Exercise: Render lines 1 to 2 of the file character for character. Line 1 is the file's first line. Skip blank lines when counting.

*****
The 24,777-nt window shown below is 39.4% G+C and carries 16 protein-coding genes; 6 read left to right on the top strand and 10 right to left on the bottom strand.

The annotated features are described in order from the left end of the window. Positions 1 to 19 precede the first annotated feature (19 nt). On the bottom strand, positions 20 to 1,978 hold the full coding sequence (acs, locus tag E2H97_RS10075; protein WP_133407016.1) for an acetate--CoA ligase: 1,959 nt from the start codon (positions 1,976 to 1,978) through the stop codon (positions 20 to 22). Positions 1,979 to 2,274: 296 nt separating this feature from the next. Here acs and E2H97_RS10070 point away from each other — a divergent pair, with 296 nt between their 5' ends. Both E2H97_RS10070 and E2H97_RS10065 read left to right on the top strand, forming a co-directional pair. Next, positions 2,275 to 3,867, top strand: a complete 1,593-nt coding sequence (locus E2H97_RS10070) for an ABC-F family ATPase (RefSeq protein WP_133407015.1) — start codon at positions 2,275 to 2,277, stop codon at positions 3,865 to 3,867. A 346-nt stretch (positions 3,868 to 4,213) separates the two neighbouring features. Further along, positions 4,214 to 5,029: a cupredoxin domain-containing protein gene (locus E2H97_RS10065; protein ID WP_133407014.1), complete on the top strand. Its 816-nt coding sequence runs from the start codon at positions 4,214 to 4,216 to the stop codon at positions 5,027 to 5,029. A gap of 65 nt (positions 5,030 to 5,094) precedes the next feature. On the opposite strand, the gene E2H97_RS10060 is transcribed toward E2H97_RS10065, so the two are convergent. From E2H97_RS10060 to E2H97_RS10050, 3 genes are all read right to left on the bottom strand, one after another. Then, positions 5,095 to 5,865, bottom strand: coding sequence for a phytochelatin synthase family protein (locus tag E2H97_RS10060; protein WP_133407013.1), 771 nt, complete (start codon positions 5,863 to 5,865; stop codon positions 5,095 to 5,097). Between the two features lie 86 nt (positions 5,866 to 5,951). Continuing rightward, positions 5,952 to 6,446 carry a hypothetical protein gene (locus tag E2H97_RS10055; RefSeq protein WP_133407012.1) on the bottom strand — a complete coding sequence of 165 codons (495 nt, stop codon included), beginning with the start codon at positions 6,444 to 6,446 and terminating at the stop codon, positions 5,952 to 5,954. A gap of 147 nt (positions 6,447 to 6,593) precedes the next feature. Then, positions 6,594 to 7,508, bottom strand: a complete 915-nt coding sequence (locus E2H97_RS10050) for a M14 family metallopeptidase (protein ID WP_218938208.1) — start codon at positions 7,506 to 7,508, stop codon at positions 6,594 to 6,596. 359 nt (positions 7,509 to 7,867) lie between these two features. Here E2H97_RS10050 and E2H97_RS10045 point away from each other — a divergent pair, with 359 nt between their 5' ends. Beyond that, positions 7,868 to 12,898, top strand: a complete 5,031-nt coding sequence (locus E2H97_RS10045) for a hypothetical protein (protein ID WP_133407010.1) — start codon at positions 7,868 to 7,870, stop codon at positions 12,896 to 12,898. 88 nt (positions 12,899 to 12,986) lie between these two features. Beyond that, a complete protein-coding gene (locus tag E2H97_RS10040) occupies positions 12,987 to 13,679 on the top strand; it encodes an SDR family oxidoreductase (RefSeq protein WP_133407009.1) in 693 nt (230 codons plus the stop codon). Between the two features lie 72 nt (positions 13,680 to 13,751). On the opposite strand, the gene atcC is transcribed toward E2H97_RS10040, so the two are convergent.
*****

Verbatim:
The 24,777-nt window shown below is 39.4% G+C and carries 16 protein-coding genes; 6 read left to right on the top strand and 10 right to left on the bottom strand.

The annotated features are described in order from the left end of the window. Positions 1 to 19 precede the first annotated feature (19 nt). On the bottom strand, positions 20 to 1,978 hold the full coding sequence (acs, locus tag E2H97_RS10075; protein WP_133407016.1) for an acetate--CoA ligase: 1,959 nt from the start codon (positions 1,976 to 1,978) through the stop codon (positions 20 to 22). Positions 1,979 to 2,274: 296 nt separating this feature from the next. Here acs and E2H97_RS10070 point away from each other — a divergent pair, with 296 nt between their 5' ends. Both E2H97_RS10070 and E2H97_RS10065 read left to right on the top strand, forming a co-directional pair. Next, positions 2,275 to 3,867, top strand: a complete 1,593-nt coding sequence (locus E2H97_RS10070) for an ABC-F family ATPase (RefSeq protein WP_133407015.1) — start codon at positions 2,275 to 2,277, stop codon at positions 3,865 to 3,867. A 346-nt stretch (positions 3,868 to 4,213) separates the two neighbouring features. Further along, positions 4,214 to 5,029: a cupredoxin domain-containing protein gene (locus E2H97_RS10065; protein ID WP_133407014.1), complete on the top strand. Its 816-nt coding sequence runs from the start codon at positions 4,214 to 4,216 to the stop codon at positions 5,027 to 5,029. A gap of 65 nt (positions 5,030 to 5,094) precedes the next feature. On the opposite strand, the gene E2H97_RS10060 is transcribed toward E2H97_RS10065, so the two are convergent. From E2H97_RS10060 to E2H97_RS10050, 3 genes are all read right to left on the bottom strand, one after another. Then, positions 5,095 to 5,865, bottom strand: coding sequence for a phytochelatin synthase family protein (locus tag E2H97_RS10060; protein WP_133407013.1), 771 nt, complete (start codon positions 5,863 to 5,865; stop codon positions 5,095 to 5,097). Between the two features lie 86 nt (positions 5,866 to 5,951). Continuing rightward, positions 5,952 to 6,446 carry a hypothetical protein gene (locus tag E2H97_RS10055; RefSeq protein WP_133407012.1) on the bottom strand — a complete coding sequence of 165 codons (495 nt, stop codon included), beginning with the start codon at positions 6,444 to 6,446 and terminating at the stop codon, positions 5,952 to 5,954. A gap of 147 nt (positions 6,447 to 6,593) precedes the next feature. Then, positions 6,594 to 7,508, bottom strand: a complete 915-nt coding sequence (locus E2H97_RS10050) for a M14 family metallopeptidase (protein ID WP_218938208.1) — start codon at positions 7,506 to 7,508, stop codon at positions 6,594 to 6,596. 359 nt (positions 7,509 to 7,867) lie between these two features. Here E2H97_RS10050 and E2H97_RS10045 point away from each other — a divergent pair, with 359 nt between their 5' ends. Beyond that, positions 7,868 to 12,898, top strand: a complete 5,031-nt coding sequence (locus E2H97_RS10045) for a hypothetical protein (protein ID WP_133407010.1) — start codon at positions 7,868 to 7,870, stop codon at positions 12,896 to 12,898. 88 nt (positions 12,899 to 12,986) lie between these two features. Beyond that, a complete protein-coding gene (locus tag E2H97_RS10040) occupies positions 12,987 to 13,679 on the top strand; it encodes an SDR family oxidoreductase (RefSeq protein WP_133407009.1) in 693 nt (230 codons plus the stop codon). Between the two features lie 72 nt (positions 13,680 to 13,751). On the opposite strand, the gene atcC is transcribed toward E2H97_RS10040, so the two are convergent.